“Do parties or social situations ever make you uncomfortable?”
“How would you categorize your stress level?”
“How often would you say you feel overwhelming anger or irritability?”
These are some of the questions that greet students at Colorado State University when they log in to the university’s new online well-being portal, YOU@CSU. Created through a partnership with Grit Digital Health and officially launched this semester, YOU@CSU acts as a virtual counselor, asking students questions about their mental and physical well-being and directing them to the appropriate campus resources.
The platform is one of several digital tools -- from online portals to text messaging services and smartphone apps -- that colleges are using to provide wider access to mental health services as campus health centers struggle to meet the rising counseling demands of students. Use of what’s called telepsychology for mental health services is increasing, according a survey released earlier this year by the Association for University and College Counseling Center Directors. In the 2013-14 academic year, 6.6 percent of counseling centers reporting using telepsychology in some form. The following year, the figure was up to 9.1 percent.
“One of the things really concerning folks at university counseling centers is the growing demand for student counseling services,” Anne Hudgens, executive director of the Colorado State University Health Network, said. “It’s really hard to meet that demand and to sort through who has a critical issue and who is looking for help and support for more standard issues of stress and anxiety. We believe the help-seeking behavior of this generation is a positive thing, but we knew we had to find a way to get upstream.”
Dan Jones, chair of the Higher Education Mental Health Alliance and former president of the AUCCCD, said colleges have used distance counseling for years, though in the past those services connected students with licensed counselors over the phone. Jones said colleges that use hotlines, text message services and online behavioral therapy platforms aren’t aiming to replace face-to-face counseling, but to supplement it.
Early research, he said, suggests that telepsychology services can help students with issues like anxiety, but counselors are still determining the efficacy of the widening variety of digital tools in addressing other mental health issues. The Higher Education Mental Health Alliance, which includes the AUCCCD and other student affairs and mental health groups, is currently developing a new set of guidelines for colleges that use distance counseling and telepsychology services.
“The fact that there’s so many students using electronic equipment, these services are sort of a natural progression for counseling,” Jones said. “They’re a promising way to supplement counseling, and they’re proving effective for treating anxiety. We’re only just starting to learn whether they could help with more complicated problems.”
The Colorado State platform has two main functions. It acts as a personalized campus search engine, encouraging students to type in questions about mental health, physical fitness, campus life and career goals. A student wondering if there’s a way to meet people on campus with a similar background might be pointed to a cultural center or club. If a student’s searches indicate he or she is feeling suicidal, the website directs the student to call the campus counseling center and a suicide prevention hotline.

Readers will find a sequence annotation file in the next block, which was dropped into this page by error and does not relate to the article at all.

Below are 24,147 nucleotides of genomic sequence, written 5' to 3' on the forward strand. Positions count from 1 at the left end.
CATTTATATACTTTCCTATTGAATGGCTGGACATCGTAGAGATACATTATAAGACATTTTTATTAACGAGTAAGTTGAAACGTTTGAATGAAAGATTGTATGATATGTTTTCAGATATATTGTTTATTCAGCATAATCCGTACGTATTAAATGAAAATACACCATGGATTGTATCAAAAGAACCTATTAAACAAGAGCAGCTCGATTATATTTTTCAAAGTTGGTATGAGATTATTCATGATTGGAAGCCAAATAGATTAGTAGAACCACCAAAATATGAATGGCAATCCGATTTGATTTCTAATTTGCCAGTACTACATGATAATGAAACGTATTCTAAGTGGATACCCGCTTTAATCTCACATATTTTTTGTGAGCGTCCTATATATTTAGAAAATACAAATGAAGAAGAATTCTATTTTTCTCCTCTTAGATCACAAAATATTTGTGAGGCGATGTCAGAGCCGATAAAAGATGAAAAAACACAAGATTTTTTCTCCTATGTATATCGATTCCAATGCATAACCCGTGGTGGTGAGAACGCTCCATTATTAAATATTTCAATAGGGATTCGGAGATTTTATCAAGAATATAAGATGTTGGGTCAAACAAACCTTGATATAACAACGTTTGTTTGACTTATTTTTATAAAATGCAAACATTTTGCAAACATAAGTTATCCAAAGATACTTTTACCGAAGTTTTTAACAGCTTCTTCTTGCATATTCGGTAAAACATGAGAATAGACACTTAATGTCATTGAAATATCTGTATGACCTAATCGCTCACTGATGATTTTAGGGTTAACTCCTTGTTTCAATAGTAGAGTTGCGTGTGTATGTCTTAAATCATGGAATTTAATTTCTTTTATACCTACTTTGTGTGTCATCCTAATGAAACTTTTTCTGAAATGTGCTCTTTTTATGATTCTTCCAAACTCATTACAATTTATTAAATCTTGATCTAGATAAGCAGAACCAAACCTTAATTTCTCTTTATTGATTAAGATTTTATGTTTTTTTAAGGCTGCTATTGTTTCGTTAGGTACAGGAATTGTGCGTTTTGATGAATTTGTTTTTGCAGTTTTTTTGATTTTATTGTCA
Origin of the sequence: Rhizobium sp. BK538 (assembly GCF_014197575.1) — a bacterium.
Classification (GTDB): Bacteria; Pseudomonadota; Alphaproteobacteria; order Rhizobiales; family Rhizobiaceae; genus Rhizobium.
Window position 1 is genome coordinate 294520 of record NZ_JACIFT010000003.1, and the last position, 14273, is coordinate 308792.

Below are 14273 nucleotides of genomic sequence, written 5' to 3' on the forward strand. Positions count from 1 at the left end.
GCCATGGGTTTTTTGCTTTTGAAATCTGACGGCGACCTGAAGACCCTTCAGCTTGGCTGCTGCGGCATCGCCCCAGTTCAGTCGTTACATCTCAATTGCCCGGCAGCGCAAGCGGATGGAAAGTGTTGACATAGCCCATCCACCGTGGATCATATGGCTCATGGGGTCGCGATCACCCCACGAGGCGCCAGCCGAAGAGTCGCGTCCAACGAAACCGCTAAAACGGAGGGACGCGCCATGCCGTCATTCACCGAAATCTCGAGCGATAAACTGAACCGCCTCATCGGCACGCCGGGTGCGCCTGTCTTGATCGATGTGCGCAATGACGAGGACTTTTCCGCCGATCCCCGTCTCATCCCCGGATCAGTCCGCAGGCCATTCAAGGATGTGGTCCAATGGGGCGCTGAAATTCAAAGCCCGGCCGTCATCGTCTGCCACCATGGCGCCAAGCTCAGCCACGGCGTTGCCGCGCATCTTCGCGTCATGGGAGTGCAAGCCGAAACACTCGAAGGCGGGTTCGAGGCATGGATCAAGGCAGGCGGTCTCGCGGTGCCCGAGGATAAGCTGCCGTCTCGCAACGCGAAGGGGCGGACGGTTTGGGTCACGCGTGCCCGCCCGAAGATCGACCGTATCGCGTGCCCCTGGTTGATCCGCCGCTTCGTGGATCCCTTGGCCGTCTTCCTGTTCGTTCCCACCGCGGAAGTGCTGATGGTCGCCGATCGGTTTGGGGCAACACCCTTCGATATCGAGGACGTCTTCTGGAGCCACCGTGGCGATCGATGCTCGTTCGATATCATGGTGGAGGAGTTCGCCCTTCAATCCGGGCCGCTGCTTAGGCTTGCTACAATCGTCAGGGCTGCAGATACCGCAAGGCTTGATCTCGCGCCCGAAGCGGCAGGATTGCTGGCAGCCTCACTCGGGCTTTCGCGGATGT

“The concept initially focused specifically on mental health and suicide prevention, but it grew into a more complete package,” Hudgens said. “It’s now about how you support students with a whole range of concerns. The goal is to reach students before their challenges have turned into a crisis.”
Students are also asked to fill out a series of questions -- what the platform calls “reality checks.” The assessments survey students on a variety of topics related to depression, suicide, body image, dietary habits and academic issues, among many other subjects. After completing the assessment, students are directed to a results page, where they are given next steps and recommendations on how to improve their mental and physical health. They are directed to specific campus resources if they are struggling in any particular area.
Last month, the fraternity Alpha Tau Omega announced that it was offering all of its members free access to a program called Unlimited Messaging Therapy through the app Talkspace. The app allows students to communicate with licensed therapists through text messages, photographs, audio and live video sessions. The fraternity is offering its members three months of the service for free.
“Fraternity chapters are ready-made communities that provide members a strong support system,” Wynn Smiley, ATO’s chief executive officer, said in an email. “At the same time, we want to provide the opportunity for any of our members who feel the need for some assistance the added benefit of professional counseling that is easily accessible. By effectively eliminating wait times, appointments and the anxiety of seeking mental health support, Talkspace is a perfect partner to help us shepherd a higher standard of mental wellness on campuses nationwide.“
Last week, the Steve Fund, an organization focused on improving the mental health of students of color, announced that it had received an $863,000 grant from the Knight Foundation to improve text messaging counseling services in “communities of color, while increasing data collection and research on the needs of this population.”
The Steve Fund already partners with a service called Crisis Text Line, which allows people struggling with anxiety, suicide, depression and other mental health concerns to talk, through text message, to a trained crisis counselor. Texting “Steve” to 741741 automatically connects students with the counselors. When people use that code, the counselor knows the person he or she is helping is likely a person of color. The grant announced last week will also be used to hire more minority counselors for the service.